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Vermont Auditor Questions Legality Of State Incentive Award

State Auditor Doug Hoffer, seen here in his Montpelier office seated at a desk.
Henry Epp
/
VPR File
State Auditor Doug Hoffer is questioning whether state officials went beyond their authority last year when they approved a job growth incentive to a California-based semiconductor company.

In a report released Monday, Vermont Auditor Doug Hoffer questioned whether a state economic development board went beyond its statutory authority last year when it awarded a California-based semiconductor company up to $5.3 million in incentive payments.

Hoffer said state economic development officials began working to offer incentives to the company Marvell when they learned it intended to buy Avera Semiconductor, a subsidiary of GlobalFoundries, which employed about 300 people in Vermont at the time. Hoffer said officials made the deal in an attempt to keep Marvell from moving its operations out-of-state, without evidence that the company had plans to do so.

"This program is about growth, not job retention. That's the problem," Hoffer said in an interview.

On October 31, the Vermont Economic Progress Council (VEPC) approved Marvell to receive up to $5.3 million through the Vermont Employment Growth Incentive (VEGI) program, with an expected final award of about $4.5 million. Just days later, Marvell laid off 78 employees in Essex Junction.

More from VPR: Days Before Announcing Essex Junction Layoffs, Company Secured $5.3 Million State Incentive

At the time of the award, Economic Development Commissioner Joan Goldstein said the intention was to keep some of Marvell’s jobs in Vermont, and that the state had limited options to entice the company to stay here.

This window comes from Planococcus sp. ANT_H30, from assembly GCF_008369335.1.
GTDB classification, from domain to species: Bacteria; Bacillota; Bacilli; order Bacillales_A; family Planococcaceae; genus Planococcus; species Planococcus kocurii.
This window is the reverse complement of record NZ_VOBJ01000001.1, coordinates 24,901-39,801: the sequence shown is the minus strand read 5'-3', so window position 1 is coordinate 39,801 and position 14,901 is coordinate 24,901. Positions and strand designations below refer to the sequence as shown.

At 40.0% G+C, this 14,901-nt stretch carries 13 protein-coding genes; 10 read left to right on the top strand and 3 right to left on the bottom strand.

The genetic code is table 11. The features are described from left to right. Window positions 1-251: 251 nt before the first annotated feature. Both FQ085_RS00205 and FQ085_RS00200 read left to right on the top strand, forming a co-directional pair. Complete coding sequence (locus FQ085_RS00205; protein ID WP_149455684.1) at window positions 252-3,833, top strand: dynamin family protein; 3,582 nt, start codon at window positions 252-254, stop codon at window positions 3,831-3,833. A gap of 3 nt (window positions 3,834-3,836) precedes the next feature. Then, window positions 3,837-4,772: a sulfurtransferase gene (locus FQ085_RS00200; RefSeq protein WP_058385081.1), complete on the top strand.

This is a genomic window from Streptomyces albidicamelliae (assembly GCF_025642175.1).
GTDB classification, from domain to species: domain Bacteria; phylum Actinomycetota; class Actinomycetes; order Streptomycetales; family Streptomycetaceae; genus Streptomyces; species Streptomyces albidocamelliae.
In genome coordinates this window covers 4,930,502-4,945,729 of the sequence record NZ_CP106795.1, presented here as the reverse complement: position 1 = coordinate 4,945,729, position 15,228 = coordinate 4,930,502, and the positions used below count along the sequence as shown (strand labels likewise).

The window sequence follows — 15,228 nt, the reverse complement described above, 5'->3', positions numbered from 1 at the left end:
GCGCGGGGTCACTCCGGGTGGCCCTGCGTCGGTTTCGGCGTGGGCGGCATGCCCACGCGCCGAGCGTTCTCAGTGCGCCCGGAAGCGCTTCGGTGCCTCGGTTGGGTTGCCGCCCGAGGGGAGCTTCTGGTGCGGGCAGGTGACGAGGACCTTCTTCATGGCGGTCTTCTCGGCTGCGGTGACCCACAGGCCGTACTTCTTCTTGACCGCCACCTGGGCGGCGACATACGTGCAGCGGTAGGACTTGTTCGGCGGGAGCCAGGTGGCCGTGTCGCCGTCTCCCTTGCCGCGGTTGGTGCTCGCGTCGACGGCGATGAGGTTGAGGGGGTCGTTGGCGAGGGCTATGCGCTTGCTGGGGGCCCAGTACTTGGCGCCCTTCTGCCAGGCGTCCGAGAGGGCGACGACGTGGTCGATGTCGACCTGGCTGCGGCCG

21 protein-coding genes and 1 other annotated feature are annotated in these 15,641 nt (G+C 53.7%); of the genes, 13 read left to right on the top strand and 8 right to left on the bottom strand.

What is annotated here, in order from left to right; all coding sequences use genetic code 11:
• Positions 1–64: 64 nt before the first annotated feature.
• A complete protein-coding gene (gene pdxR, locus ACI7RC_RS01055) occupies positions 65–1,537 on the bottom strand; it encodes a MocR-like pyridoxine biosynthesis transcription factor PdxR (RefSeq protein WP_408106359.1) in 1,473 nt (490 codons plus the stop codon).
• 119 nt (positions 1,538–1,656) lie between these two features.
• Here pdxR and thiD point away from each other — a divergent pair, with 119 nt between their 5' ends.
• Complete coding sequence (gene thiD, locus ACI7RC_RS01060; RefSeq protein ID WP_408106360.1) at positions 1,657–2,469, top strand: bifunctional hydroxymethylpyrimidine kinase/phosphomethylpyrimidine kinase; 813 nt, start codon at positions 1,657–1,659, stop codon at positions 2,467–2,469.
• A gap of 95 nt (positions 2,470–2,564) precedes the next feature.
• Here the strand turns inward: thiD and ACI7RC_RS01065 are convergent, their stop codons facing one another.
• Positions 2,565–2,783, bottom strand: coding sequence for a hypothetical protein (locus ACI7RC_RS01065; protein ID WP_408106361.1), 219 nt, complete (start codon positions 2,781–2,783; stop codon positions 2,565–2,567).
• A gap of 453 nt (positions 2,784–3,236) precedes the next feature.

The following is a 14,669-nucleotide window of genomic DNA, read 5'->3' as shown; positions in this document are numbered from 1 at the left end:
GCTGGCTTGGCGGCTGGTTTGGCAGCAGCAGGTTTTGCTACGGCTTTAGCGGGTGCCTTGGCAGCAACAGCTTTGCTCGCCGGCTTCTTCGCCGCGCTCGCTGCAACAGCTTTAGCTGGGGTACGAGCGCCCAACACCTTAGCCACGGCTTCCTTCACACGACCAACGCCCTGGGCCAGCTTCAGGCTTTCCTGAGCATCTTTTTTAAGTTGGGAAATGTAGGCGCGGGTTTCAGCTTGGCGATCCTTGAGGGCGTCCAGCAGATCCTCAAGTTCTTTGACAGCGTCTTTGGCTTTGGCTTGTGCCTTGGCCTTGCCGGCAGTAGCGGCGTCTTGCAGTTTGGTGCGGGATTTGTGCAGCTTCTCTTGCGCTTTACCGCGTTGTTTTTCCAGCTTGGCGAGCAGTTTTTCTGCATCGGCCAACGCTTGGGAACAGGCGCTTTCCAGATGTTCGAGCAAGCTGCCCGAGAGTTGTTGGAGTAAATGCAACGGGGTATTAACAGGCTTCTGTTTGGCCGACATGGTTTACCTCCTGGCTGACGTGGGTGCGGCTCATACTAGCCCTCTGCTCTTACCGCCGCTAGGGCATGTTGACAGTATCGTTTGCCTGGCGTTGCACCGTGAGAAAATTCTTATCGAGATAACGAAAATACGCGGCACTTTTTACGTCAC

"To base a $4.5 million decision on conjecture is a questionable use of public dollars." - Doug Hoffer, state auditor

"The prospect of all of that talent and human capital leaving the state is really, really tough for us to take," Goldstein said in November 2019. "If we did not do VEGI, I'm not sure what else would convince them to keep those jobs here."

In his report, Hoffer, who's long criticized the VEGI program, said Marvell did not show any intentions of uprooting its new employees from the state, and admonished state officials for not questioning their assumption that the company may move elsewhere.

More from VPR: Can You Prove That Vermont's Main Business Incentive Creates Jobs? It's Debatable

"To base a $4.5 million decision on conjecture is a questionable use of public dollars," Hoffer said.

In a response attached to Hoffer’s report, VEPC Executive Director Megan Sullivan said Hoffer raised "serious allegations" without "clear evidence." Sullivan called into question Hoffer’s accuracy, but did not offer specific rebuttals to his claims, saying she was not able to comment "as we are in the midst of responding to the overwhelming impacts of the current global pandemic." Sullivan added that the goal of the report was unclear, given that the state economy is experiencing intense stress from the pandemic.

"It’s disingenuous to say 'there’s something wrong in your report,' without saying what it is and why, and what evidence you have to counter what I’ve presented," Hoffer said when asked about Sullivan’s response.

Hoffer concluded his report by noting that VEPC decisions "are not subject to administrative or judicial review" under state statute. He suggests the Legislature consider changing that measure.

As for the timing of the report, "we’re releasing it now because it’s done," Hoffer said.

More from VPR: State Board Responds To Media Attention Toward Business Incentive Program

Have questions, comments or tips? Send us a message or get in touch with reporter Henry Epp @TheHenryEpp.

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